Armchair, Model B3
On View: Decorative Art, 20th-Century Decorative Arts, 4th Floor
In 1925, Marcel Breuer arrived as a teacher at the Bauhaus, the German school of art, design, and architecture that had recently moved to Dessau. Soon thereafter, he purchased an Adler bicycle, whose strength, flexibility, and lightness—made possible by its tubular steel frame—greatly impressed him. That same year, Breuer began making furniture from polished tubular steel, starting with the Wassily Chair—named after his friend and fellow Bauhaus instructor, the painter Wassily Kandinsky—and extending to side chairs and tables, examples of which are on view here.
Though it lasted only from 1919 until 1933, when it closed under Nazi pressure, the Bauhaus was highly influential due in part to the number of vanguard figures who were affiliated with it. Many of them, because of the persecution of Jewish people and those deemed “degenerate,” fled Germany and established themselves in the United States. The school advocated the equality of the arts and elevation of craft, echoing the ideals of the earlier Arts and Crafts and other movements. However, in later years, the Bauhaus became more widely associated with industrial production, of which Breuer’s tubular steel furniture is among the best-known examples.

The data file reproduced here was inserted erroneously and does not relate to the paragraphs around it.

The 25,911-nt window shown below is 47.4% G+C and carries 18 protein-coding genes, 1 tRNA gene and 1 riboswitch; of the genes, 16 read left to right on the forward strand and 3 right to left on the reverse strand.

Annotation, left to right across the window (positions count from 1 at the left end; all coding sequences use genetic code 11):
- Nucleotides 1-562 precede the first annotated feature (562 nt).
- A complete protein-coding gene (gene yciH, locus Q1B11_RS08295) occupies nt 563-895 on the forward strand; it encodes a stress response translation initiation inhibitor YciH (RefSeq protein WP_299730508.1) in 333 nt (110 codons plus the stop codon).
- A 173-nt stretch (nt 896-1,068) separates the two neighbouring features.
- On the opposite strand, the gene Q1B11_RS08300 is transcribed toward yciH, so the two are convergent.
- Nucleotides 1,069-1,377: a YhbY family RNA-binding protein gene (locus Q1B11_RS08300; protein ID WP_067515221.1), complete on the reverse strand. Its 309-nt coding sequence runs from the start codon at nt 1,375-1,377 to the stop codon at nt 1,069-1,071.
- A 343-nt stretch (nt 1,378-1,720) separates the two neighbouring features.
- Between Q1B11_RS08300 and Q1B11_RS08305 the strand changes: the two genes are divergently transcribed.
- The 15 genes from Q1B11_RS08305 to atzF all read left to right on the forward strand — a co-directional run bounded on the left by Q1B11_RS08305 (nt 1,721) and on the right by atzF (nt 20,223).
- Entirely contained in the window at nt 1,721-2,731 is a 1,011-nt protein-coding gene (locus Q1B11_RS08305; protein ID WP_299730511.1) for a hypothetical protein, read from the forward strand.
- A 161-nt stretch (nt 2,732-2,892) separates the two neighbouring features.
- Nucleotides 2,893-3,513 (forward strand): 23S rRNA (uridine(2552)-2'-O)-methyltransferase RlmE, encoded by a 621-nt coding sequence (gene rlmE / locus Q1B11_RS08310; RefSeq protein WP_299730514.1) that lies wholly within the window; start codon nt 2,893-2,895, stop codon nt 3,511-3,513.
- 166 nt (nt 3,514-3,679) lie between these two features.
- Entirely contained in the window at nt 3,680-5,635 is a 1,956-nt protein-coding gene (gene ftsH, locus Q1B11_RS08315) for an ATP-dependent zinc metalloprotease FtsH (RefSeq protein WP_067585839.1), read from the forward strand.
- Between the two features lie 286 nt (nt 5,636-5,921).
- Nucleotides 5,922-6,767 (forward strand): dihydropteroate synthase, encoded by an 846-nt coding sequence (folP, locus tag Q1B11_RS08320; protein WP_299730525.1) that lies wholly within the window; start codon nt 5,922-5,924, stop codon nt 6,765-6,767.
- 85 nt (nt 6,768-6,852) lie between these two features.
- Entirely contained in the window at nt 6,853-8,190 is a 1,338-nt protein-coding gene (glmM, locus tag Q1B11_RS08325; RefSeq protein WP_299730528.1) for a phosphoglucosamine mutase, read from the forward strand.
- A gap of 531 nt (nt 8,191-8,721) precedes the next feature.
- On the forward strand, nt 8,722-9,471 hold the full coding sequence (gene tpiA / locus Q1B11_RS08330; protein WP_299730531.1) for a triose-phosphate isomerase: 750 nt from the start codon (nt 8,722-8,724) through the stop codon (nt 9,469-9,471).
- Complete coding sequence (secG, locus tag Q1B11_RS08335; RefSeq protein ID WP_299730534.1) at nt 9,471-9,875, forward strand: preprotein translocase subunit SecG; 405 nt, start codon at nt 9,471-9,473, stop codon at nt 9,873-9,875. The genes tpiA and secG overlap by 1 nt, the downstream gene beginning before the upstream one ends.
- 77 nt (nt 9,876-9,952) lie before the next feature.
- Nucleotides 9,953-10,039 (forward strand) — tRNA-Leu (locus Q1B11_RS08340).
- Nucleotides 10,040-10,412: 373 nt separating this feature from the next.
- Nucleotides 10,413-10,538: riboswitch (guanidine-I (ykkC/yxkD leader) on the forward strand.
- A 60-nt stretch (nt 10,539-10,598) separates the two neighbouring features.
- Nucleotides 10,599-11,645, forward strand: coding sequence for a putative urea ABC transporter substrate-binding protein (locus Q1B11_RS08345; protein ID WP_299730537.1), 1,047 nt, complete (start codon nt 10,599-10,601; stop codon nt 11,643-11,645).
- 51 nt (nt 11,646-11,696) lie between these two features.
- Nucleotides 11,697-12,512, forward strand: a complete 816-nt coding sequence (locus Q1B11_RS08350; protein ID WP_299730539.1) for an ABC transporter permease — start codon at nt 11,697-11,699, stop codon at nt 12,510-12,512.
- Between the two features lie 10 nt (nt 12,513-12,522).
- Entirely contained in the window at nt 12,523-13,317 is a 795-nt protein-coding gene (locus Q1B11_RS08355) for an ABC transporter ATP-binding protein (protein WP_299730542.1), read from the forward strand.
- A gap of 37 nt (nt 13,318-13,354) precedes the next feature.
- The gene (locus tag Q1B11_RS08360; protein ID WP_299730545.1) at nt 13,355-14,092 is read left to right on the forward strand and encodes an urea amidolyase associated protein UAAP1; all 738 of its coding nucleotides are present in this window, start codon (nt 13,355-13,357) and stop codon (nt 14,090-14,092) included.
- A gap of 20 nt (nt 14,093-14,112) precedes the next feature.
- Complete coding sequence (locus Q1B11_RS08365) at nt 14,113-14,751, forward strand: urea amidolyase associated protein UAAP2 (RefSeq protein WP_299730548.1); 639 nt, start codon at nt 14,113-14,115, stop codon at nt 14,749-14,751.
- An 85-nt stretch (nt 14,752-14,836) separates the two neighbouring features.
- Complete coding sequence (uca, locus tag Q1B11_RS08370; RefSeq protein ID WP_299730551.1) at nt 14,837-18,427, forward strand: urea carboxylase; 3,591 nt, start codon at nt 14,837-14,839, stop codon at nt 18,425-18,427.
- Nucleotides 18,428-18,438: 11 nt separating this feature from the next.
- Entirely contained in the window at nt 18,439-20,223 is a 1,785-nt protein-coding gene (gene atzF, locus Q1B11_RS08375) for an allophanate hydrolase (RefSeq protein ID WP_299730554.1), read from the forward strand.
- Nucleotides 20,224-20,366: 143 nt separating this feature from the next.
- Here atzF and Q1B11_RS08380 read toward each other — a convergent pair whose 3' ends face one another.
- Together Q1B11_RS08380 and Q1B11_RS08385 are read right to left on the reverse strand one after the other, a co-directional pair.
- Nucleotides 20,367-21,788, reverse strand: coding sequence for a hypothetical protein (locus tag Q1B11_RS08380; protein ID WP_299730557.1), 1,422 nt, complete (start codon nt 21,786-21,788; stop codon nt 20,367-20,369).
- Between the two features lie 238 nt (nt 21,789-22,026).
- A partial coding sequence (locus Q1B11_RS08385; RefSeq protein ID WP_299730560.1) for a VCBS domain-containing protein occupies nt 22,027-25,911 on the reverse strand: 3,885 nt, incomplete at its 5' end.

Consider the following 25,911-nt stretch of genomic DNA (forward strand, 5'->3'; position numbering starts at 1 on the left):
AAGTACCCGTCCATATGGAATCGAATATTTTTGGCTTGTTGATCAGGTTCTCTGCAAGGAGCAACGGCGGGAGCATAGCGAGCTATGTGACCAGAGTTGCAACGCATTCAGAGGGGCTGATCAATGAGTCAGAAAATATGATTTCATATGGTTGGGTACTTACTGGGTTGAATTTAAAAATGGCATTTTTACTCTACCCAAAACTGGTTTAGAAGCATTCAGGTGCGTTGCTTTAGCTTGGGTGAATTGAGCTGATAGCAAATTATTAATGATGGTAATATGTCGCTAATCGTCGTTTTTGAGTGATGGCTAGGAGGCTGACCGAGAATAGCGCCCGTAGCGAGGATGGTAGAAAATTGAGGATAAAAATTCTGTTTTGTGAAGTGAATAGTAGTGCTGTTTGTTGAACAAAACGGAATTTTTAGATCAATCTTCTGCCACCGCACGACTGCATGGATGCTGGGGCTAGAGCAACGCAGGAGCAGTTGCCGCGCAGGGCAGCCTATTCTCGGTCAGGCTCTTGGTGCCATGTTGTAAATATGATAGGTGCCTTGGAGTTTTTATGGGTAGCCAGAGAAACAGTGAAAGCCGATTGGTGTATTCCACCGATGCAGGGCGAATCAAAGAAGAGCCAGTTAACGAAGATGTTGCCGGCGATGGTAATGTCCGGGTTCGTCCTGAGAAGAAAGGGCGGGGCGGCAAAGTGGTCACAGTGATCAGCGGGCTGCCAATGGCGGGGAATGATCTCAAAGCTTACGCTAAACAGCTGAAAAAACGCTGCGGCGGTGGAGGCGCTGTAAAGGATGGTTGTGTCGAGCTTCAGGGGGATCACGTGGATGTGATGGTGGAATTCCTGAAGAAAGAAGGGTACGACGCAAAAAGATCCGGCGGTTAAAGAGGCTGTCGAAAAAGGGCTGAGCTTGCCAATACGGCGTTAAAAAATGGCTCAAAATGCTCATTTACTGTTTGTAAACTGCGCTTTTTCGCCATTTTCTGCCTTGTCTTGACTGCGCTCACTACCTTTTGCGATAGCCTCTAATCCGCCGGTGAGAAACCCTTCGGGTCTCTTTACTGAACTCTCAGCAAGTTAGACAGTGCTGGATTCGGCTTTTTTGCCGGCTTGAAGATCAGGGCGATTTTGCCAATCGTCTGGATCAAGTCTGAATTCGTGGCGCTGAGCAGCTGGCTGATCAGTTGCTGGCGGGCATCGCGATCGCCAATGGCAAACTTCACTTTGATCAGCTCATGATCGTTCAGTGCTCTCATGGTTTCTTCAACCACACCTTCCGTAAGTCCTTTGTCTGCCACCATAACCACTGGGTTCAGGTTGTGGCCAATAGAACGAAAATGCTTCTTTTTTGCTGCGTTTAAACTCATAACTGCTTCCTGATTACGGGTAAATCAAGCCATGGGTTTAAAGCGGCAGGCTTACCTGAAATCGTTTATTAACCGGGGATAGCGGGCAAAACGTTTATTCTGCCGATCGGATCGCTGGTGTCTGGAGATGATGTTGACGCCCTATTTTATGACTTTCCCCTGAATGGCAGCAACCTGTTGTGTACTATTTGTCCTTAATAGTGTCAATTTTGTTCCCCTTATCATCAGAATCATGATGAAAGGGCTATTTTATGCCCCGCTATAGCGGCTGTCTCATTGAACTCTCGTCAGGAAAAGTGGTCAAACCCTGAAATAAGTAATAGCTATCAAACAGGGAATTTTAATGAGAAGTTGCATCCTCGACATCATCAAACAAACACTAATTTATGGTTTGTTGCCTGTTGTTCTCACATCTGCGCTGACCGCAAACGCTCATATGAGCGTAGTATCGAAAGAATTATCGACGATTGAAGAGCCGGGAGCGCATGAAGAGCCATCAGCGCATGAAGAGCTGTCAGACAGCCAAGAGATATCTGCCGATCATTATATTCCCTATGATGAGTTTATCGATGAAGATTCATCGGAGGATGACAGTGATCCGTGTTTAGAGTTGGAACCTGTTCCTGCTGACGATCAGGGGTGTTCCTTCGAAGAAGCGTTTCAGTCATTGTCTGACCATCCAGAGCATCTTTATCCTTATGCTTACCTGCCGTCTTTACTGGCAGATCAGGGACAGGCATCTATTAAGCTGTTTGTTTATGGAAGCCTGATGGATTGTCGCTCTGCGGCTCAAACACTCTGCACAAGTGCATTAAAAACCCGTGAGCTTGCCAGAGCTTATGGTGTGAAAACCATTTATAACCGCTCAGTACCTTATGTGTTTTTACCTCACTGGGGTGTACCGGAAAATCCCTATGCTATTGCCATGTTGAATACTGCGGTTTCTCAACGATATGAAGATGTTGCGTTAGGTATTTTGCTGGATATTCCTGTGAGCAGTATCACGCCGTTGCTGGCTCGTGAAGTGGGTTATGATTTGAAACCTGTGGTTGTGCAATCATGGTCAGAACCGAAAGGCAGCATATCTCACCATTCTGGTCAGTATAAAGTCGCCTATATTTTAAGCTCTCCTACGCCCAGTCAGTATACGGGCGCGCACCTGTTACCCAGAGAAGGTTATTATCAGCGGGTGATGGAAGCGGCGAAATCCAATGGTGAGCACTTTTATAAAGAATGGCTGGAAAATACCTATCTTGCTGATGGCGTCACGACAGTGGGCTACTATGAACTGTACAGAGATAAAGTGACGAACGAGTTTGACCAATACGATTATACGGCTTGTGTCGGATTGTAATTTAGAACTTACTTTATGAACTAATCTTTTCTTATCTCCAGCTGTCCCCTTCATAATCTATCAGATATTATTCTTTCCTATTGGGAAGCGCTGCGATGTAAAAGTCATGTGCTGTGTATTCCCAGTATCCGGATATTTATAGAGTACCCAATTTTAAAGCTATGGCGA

Chromium plated tubular steel, natural canvas
28 3/4 × 32 3/8 × 29 1/4 in. (73 × 82.2 × 74.3 cm) (show scale)
Gift of Mr. and Mrs. Alexis Zalstem-Zalessky
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Marcel Breuer (American, born Hungary, 1902-1981). Armchair, Model B3, ca.1927-1928. Chromium plated tubular steel, natural canvas, 28 3/4 × 32 3/8 × 29 1/4 in. (73 × 82.2 × 74.3 cm). Brooklyn Museum, Gift of Mr. and Mrs. Alexis Zalstem-Zalessky, 59.236.4. Creative Commons-BY (Photo: Brooklyn Museum, 59.236.4_SL1.jpg)
overall, 59.236.4_SL1.jpg. Brooklyn Museum photograph
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